142. The parental right in education is the very pivotal point of a democratic system. It is the touchstone of difference between democratic education and monolithic system of cultural totalitarianism. When the modern State with its immense power embarks upon the mission of educating its children, the whole tendency is towards state monopoly. The fundamental right of the religious and linguistic minorities to establish and administer educational institutions of their choice is the only legal barrier to confine the bursting expansionism of the new Educational Leviathan. Great diversity of opinion exists among the people of this country concerning the best way to train children for their place in society. Because of these differences and because of reluctance to permit a single iron cast system of education to be imposed upon a nation compounded of several strains, the Constitution has provided this right to religious and linguistic minorities.

143. Today, education is an important function of State and local Governments. Compulsory school attendance laws and the mounting expenditure for education both demonstrate a recognition of the importance of education to our democratic society. It is required in the performance of our most basic public responsibilities. It is the very foundation of good citizenship. Today it is a principal instrument in awakening the child to cultural values, in preparing him for later professional training and in helping him to adjust normally to his environment (see Brown v. Board of Education).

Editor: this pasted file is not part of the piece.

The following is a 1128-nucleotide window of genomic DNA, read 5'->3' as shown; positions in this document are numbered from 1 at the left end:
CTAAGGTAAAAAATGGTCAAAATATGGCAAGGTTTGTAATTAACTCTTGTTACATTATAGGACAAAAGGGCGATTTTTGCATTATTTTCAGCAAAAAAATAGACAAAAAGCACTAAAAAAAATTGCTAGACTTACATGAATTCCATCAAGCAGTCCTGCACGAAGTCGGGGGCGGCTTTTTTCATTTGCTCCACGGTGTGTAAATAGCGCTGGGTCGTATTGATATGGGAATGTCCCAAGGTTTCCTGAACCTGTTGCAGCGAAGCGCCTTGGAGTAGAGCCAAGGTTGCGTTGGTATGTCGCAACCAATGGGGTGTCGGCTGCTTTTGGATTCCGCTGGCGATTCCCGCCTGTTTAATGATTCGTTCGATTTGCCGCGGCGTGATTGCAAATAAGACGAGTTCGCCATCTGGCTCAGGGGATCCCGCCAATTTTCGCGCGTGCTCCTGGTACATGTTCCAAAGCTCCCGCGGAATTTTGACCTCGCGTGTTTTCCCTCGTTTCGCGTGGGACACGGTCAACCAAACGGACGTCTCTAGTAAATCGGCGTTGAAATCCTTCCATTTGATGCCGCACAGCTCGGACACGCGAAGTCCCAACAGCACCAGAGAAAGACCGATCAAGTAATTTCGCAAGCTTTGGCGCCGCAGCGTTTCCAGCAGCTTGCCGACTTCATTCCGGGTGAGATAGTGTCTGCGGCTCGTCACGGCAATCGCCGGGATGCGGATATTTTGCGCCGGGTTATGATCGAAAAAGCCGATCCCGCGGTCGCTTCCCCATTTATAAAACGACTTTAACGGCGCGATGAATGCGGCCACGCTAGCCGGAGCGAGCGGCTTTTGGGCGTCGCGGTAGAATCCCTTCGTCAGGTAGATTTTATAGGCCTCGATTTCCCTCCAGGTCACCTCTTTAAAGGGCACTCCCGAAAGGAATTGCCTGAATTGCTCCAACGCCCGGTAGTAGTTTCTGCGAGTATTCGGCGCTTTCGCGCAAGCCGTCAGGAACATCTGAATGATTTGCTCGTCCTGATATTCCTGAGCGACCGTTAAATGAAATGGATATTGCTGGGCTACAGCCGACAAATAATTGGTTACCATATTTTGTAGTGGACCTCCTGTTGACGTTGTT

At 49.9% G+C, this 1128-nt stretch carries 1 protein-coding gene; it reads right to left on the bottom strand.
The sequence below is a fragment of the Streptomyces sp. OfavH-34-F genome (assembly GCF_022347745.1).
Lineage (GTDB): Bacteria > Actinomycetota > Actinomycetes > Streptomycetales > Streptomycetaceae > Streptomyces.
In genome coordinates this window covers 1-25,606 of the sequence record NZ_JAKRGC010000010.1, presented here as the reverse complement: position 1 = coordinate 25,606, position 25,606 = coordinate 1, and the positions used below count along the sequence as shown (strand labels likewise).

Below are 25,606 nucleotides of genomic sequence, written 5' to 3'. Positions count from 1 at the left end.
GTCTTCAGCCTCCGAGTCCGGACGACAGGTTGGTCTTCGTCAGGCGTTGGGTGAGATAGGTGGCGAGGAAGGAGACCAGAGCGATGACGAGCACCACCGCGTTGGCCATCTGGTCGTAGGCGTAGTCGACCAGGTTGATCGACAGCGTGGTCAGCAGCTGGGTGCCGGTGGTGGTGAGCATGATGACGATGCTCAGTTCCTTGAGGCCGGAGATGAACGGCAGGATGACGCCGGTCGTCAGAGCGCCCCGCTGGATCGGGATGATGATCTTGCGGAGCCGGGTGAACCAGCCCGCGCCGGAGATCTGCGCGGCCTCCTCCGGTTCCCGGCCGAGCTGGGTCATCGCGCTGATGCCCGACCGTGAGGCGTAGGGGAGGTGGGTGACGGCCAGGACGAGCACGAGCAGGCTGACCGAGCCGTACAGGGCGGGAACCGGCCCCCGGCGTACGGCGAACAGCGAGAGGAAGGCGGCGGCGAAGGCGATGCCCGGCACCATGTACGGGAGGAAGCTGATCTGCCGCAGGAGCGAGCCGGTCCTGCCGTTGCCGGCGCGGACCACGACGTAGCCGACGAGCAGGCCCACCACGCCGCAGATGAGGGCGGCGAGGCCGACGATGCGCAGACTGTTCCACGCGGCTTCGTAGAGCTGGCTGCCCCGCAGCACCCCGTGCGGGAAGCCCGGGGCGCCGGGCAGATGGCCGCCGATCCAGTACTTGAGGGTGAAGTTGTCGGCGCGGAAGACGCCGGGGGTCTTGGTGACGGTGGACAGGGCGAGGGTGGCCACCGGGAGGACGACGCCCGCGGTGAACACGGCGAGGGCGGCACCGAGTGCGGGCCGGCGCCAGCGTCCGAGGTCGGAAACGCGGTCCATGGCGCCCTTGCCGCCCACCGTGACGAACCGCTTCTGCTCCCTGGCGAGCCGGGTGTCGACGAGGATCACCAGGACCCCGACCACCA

144. If there is a symbol of democracy in education, it is not the public school as the single democratic school. Rather it is the co-existence of several types of schools and colleges including affiliated colleges on a footing of juridical equality with a consequent proportionately equal measure of State encouragement and support. And, juridical equality postulates that the religious minority should have a guaranteed right to establish and administer its own educational institutions where it can impart secular education in a religious atmosphere.